Brown Trout

One only need recall the parable of The Blind Man and the Elephant to understand what fly fishing has remained, and that despite all of the modern contrivance brought to bear on the subject. Disciples of Walton nowadays probe the beast with willowy wands of near-weightless graphite, high tech lines and spider-web thin leaders, imitations of invertebrates crafted to exquisite detail. However, to our profound regret, the pure light of insight is about as bright as that which radiates from even the most successful of the Wall Street stock analysts or almost all of the world’s politicians. These are the black holes of our own universe. The grim reaper of fishing ignorance must forever cast its long shadow over all members of our fragile fraternity, regardless of how many new toys we own. The only real difference I see between then and now is that today we have learned how to express our exasperations in the formal Latin—Paraleptophlebia ad nausium. Walt Dette, are you listening?

Meanwhile, back in the river, fish life pushes to the limit our passion for observation. Even though we can never know the fullness of their lives, I suspect, as with our own, theirs play out episodes of tragedy, light comedy, frustration and anger, and even the occasional outburst of mirth, punctuated by brief encounters of abject fear and unrest, yet forever tempered by the comforting natural rhythms and complex chemistries of moving waters which mold and shape their day-to-day world.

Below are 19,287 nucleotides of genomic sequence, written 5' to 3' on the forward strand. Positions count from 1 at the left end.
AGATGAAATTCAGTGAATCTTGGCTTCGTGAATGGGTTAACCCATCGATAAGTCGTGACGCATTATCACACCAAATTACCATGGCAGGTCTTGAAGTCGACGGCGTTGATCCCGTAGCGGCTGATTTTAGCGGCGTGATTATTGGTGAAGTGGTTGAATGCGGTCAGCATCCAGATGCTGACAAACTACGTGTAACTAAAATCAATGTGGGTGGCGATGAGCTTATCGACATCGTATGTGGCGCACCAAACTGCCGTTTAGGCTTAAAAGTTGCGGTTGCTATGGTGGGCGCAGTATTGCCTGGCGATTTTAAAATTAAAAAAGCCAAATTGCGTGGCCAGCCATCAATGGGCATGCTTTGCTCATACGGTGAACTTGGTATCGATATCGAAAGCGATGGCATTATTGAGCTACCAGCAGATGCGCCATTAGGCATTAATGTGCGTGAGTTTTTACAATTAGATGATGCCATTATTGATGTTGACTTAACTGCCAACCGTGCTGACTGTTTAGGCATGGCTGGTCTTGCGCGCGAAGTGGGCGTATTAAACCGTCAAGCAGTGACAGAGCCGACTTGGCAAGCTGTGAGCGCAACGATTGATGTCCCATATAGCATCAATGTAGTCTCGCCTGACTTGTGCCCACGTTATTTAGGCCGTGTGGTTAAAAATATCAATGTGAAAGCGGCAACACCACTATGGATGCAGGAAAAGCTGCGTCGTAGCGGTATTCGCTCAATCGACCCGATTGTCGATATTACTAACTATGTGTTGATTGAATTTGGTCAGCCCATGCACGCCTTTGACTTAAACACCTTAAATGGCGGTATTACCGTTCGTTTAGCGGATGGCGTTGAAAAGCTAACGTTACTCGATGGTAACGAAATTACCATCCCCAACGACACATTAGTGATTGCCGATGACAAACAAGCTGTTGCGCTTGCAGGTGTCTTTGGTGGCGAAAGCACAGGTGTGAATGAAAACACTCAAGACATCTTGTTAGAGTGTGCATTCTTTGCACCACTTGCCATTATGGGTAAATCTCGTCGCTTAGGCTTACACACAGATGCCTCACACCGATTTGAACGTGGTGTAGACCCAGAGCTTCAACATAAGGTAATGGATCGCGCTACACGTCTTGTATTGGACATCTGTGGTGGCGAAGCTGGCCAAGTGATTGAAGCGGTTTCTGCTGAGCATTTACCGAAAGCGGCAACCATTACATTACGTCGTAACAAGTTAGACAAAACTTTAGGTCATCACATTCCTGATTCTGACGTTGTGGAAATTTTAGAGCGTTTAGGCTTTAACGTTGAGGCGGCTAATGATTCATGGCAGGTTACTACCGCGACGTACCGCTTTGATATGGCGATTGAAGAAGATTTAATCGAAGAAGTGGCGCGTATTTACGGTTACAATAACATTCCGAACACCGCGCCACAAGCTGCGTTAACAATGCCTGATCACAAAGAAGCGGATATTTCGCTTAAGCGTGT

Picking my way slowly along the bank of a full-canopied river, through its sun-dappled woods and discovering its shadowy flower gardens instills a true sense of connectedness; I am now another life form insinuated into that setting. My favorite time is sunrise. In that mist-shrouded moment, musty, wet smells of night retreat against shafts of amber light that gently penetrate to the forest floor, lighting up dew-studded spider webs alive with the catch of the night before. Trees and their river partners assume as impressionist quality, showing off a bit of this or that, but never all of anything. Fauvism triumphant!

This reassuring patchwork landscape, bisected with its myriad streams and rivers, has evolved into a series of interlocked, mutually dependent associations, but those linkages and singularity of purpose are not readily perceived. I am often struck dumb by the silence of the deep woods. Each day unfolds so gradually that we are hardly aware of the process. It’s like watching the opening up of a flower without the aid of a time-lapse camera. I proceed with caution so as not to miss any of the action. Walton cautioned all anglers to:

Study to be quiet.”


Full-canopied River